Cafe VN

Deep fried squid
144 Clerkenwell Road, London, EC1R 5DP 020 7278 4123 www.cafevn.co.uk

Like the proverbial buses, Vietnamese restaurants seem to be appearing all at once. For a long time, you had to travel to Shoreditch or Mare Street to get your Pho fix but now you can score a summer roll all over London.

Cafe VN is emblamatic of the new breed of Vietnamese style cafe-restaurants. Following the lead of Pho restaurant they are eschewing the canteen-like and or mock Indochina decor you find in most established joints in favour of a more contemporary feel. The menus are shorter too, but still cover the basics of summer rolls, bun cha and pho.

This little Clerkenwell cafe that occupies the space formerly known as Potempkin , a kidney shaped room looking out over Clerkenwell Road. The decor is verging on shopping mall food hall with white lino and formica everywhere.

The menu is short, sweet and covers the basics, and is well priced. Everything you expect to see is there, with one or two interesting extras like watermelon bubble tea. This is definitely more cafe than restaurant and is geared towards the lunchtime workers and evening students in the area.

Of the starters we had the summer rolls were fresh and tasty, but didn’t set the world alight. The squid though was very good. Deep fried in a light batter with some mild chillies on the side, it was tender and tasty. I would have preferred punchier chillies, but the ones accompanying added a nice fruity edge.

Bun Cha

Bun Cha, grilled belly pork and salad on cold rice noodles was decent. The pork was lightly sauced and lacked that crunchy bbq edge that bun cha should have. But it was tasty none the less. The dressing was tangy, a little spicy, but not quite pungent enough. The thicker than usual noodles were toothsome and textured and I’d return for those alone.

The spicy prawn soup – Bun Tom Hue I think – was okay, the stock was tasty, the prawns large, but the overall effect was a little insipid. It needed some more oomph in the form of chilli sauce to bring it alive.

Overall, although much of the above sounds negative, I would come back here again. This clearly isn’t aimed at hard core Vietnamese food fanatics, it’s a local Clerkenwell lunching spot and is savvy enough to tailor its food to match.

I’d go again if I were in the area as it is inexpensive (you can eat for under £10), and if you choose well, it can be pretty good. I wouldn’t cross London for it though.

8 Responses to “Cafe VN”

  1. Mr Noodles

    Good insights on the bun cha as you’re right that there should be more ‘charring’ on pork and that they used the wrong noodle. Bun is rice vermicelli so I’m not sure why they’re using a thicker ‘spaghetti-esque’ noodle. That said you liked the noodles which brings us to the debate of does authenticity matter if the dish tastes good ?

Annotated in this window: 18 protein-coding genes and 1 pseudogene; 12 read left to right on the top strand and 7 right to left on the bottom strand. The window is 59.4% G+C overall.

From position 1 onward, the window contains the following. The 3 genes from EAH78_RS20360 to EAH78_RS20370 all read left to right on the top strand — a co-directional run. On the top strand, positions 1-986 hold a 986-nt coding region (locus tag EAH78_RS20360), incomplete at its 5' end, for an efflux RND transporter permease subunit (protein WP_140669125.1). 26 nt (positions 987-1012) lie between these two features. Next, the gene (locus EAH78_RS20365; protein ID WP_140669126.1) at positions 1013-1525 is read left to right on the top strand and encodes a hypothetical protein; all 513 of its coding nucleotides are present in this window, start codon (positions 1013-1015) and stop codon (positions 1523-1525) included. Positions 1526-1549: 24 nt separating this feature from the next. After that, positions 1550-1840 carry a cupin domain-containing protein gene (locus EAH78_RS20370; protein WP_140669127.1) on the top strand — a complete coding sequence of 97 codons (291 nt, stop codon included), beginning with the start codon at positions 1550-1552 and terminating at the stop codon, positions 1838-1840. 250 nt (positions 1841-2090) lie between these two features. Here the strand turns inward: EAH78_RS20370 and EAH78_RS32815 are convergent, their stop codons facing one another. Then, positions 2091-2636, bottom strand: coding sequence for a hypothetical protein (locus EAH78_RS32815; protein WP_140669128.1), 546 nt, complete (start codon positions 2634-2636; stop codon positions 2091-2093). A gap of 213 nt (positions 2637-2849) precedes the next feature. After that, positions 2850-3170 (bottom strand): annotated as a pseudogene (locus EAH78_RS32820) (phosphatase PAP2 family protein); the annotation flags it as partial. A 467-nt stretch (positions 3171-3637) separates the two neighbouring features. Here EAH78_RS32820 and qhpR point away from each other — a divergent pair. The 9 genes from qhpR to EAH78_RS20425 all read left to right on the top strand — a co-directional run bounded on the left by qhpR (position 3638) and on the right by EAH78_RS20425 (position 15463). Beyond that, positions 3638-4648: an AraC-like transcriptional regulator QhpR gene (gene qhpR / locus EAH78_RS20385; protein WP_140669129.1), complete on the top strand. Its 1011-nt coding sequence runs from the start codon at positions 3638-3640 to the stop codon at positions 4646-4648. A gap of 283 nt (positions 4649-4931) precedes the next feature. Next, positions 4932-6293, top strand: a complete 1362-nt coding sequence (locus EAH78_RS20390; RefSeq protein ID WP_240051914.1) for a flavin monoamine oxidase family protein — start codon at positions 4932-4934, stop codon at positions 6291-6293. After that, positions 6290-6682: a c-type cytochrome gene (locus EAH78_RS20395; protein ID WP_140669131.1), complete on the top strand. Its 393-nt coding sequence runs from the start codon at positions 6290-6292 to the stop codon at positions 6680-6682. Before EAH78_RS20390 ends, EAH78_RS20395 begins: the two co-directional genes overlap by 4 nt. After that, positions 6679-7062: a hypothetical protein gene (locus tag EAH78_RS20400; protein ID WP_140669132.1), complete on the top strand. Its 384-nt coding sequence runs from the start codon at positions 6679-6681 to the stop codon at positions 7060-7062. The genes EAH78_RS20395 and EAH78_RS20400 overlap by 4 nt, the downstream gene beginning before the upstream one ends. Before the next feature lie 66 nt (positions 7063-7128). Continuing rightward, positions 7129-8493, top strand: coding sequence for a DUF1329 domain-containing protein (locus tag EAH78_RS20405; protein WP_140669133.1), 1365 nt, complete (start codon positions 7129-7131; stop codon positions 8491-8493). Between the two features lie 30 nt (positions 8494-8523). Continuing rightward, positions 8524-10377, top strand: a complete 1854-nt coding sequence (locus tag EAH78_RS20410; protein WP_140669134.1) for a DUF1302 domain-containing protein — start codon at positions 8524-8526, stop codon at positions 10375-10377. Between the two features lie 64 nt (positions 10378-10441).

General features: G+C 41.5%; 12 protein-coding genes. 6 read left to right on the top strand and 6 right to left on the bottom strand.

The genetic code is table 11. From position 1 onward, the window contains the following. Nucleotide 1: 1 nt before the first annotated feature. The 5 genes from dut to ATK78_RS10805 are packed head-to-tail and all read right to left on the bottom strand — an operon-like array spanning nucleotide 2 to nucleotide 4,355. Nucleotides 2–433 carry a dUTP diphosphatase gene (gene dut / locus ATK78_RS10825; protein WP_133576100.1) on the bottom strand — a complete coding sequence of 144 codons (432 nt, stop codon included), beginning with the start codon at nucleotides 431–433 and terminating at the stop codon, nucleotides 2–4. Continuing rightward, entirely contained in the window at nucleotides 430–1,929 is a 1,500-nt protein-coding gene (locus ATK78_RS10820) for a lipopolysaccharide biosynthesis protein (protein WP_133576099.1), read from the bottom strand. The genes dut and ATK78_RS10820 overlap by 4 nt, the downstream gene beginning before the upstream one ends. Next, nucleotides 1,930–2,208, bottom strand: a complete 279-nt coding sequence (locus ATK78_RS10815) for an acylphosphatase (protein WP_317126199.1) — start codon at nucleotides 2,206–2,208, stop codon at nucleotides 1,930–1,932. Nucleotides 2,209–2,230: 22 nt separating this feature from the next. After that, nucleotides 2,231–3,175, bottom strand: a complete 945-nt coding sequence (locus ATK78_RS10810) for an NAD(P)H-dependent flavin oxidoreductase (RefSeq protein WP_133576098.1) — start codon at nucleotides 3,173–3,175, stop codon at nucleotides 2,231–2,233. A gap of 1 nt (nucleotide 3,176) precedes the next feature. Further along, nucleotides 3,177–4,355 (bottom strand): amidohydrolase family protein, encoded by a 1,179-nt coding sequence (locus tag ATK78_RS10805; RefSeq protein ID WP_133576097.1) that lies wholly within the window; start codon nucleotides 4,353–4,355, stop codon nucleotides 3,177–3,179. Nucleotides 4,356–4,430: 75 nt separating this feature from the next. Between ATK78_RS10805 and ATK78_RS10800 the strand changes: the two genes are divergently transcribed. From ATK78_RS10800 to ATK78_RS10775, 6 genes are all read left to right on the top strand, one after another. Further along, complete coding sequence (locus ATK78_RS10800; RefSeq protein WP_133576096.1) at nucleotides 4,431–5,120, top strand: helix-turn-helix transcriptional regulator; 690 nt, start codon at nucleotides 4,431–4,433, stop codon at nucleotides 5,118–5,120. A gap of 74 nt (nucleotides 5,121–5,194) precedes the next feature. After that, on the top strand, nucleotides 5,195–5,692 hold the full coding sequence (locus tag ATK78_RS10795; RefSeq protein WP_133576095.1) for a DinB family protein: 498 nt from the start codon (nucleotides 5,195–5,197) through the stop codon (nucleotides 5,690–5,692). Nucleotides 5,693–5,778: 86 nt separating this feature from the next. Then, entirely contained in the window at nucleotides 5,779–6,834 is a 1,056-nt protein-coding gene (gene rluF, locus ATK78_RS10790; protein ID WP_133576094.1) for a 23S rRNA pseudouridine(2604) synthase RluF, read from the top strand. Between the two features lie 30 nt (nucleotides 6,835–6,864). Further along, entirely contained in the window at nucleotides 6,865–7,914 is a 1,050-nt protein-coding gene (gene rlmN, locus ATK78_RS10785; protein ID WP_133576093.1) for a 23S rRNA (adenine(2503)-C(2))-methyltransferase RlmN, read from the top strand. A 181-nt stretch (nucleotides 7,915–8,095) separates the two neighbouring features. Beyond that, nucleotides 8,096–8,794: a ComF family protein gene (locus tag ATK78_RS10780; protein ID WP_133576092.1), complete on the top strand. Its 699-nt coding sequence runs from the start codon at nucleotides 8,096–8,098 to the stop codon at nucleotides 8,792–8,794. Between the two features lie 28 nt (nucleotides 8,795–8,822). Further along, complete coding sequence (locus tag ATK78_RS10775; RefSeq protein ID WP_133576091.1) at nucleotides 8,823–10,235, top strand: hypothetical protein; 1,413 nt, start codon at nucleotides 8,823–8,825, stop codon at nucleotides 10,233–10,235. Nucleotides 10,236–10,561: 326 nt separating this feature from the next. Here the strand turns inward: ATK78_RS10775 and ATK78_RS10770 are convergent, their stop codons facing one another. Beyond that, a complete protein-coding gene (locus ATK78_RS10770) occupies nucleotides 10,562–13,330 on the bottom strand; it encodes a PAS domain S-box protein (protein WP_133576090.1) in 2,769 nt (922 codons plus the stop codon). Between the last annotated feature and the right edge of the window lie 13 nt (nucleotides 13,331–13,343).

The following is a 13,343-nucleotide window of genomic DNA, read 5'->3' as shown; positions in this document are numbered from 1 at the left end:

PS: I know of Potemkin from when I worked in the area and I always wondered when it would go bust. Thing is I never saw anyone in there !

  2. The Grubworm

    @Mr Noodles – thanks! Good question re the wrong noodle and authenticity. I’m of the opinion that authenticity only matters if it’s a selling point of the food. Noone really trumpets about using corn oil instead of lard or beef dripping for frying chips after all. On the other hand, you wouldn’t go messing with the key parts of the dishes in Koya, because that’s all about authentic Udon noodles.

    Here, i think they’ve improved the dish by using spaghetti-width rice noodles.

    I was one of those who looked but didn’t visit, right from my first job in the area in 2003.

  3. Leluu

    I am not really sure as I will have to go and try but Central Vietnam uses thicker Bun – its best in Bun Bo Hue (Hue being the capital of the Central) – but thats a noodle soup. I haven’t had dry vermicelli dishes with thicker noodles before. Look forward to trying this place no matter what.

  4. The Grubworm

    @Leluu – interesting – are they spaghetti like in shape? If so, that could be what these are. It’s an interesting place, perfect if you’re in the area, but probably not worth too much of a journey.

  5. The Grubworm

    @Mr Noodles – Just read the post and those noodles look exactly like the ones they had in Cafe VN, maybe the chefs hail from a very northern part of Vietnam?

  6. Anh

    I think the noodles (Bun) is actually the last past you should worry about in Bun Cha. In Vietnam, the perfect Bun Cha however is judged by how well- seasoned the nuoc mam(the dressing as you called it) is. People go to particular place for Bun Cha because of the nuoc mam .As naive as it sounds everyone can make the cha ( the BBQ pork) and buy the Bun but what really brings out the flavor is the nuoc mam ( fish sauce) because this is where individual taste comes in. Normally, we ate with a bowl full of nuoc mam and the BBQ meat and you add the Bun slowly. For the noodles, the shape of the Bun varies between region but one common thing is it should be chewy yet soften when you dip into the nuoc mam.

  7. The Grubworm

    @Anh – that’s interesting. I remember the nuoc mam (ta for providing the right name) as being okay – much the same as the sauces i’ve had in other Vietnamese joints in London. Nothing like as pungently wonderful as the ones I tried in Hanoi though. As that is the strongest flavour, it makes sense that people would hunt down the place that makes the best.

    A cool insight into how people eat Bun – thanks :-)

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